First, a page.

It’s all about the presentation

In the last few decades presentations have become the leading sort of communication in business and science. Presentations have one purpose – to impart information and knowledge in a memorable fashion so that the audience will be persuaded and take positive actions as a result. This is a common aim, whatever the nature of the presentation is for corporate, financial, sales and marketing, training courses, education or conferences.

It’s essential for the presenter to attract and maintain the attention of the audience, to effectively present, to generate interest to encourage excitement and to captivate the participants. But the omnipresent PowerPoint and users which are just benchmarking their own presentations to previous experiences are the worst combination somebody can imagine.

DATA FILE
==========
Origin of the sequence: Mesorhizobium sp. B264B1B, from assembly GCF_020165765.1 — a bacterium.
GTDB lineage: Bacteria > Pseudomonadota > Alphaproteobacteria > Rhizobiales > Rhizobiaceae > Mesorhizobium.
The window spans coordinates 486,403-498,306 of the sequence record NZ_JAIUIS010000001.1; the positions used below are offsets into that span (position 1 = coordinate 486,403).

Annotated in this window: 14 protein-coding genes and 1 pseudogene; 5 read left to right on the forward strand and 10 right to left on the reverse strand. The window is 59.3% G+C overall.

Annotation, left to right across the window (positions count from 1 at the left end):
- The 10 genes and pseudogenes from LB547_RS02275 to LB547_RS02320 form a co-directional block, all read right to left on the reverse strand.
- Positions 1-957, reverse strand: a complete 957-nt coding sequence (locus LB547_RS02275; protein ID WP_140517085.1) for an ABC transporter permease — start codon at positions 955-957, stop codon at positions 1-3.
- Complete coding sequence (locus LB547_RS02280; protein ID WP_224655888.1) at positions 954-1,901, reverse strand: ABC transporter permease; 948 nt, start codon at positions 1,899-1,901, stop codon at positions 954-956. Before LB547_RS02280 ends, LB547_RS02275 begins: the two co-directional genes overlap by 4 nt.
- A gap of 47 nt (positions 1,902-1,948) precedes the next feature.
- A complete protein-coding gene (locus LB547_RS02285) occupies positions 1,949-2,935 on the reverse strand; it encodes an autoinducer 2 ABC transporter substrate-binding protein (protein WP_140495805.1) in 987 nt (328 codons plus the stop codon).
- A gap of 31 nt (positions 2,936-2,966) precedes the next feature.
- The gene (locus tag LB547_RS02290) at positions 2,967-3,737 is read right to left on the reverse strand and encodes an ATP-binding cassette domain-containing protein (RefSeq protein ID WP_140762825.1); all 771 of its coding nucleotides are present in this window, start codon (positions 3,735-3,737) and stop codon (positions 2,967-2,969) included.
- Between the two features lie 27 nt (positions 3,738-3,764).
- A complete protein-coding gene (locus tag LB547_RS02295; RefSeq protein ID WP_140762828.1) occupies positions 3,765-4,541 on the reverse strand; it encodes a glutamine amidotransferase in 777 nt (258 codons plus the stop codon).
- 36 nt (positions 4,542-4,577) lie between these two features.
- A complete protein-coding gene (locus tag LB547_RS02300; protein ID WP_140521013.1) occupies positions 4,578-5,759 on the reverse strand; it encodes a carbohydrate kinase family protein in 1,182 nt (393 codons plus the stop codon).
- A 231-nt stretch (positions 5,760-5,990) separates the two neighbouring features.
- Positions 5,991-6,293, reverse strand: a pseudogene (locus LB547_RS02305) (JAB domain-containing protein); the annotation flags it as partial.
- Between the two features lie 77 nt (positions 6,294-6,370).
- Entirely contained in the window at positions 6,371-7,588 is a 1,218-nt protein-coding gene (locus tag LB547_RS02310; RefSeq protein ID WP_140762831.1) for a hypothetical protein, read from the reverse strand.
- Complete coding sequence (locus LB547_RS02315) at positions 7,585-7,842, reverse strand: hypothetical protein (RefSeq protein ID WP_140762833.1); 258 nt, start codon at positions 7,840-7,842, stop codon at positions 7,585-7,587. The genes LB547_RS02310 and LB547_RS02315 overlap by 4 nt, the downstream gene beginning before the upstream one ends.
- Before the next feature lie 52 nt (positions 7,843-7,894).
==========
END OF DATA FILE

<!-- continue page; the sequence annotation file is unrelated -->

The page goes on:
PowerPoint is the dominating presentation software. Estimations are indicating that between 250-300 million computers have installed a version of PowerPoint. About 30 million presentations are done every day, right now more than 1 million presentations are going on.

For a lot of people PowerPoint is the ultimate tool when it comes to doing a presentation, so no wonder that 95% of all presentation are done by using this software. According to a survey in German companies, 84% of all presentations are considered to be drowsy and boring. 13% of the presentations are considered okay, but that means 97% of the presentations done today have room for improvement, sometimes a lot.


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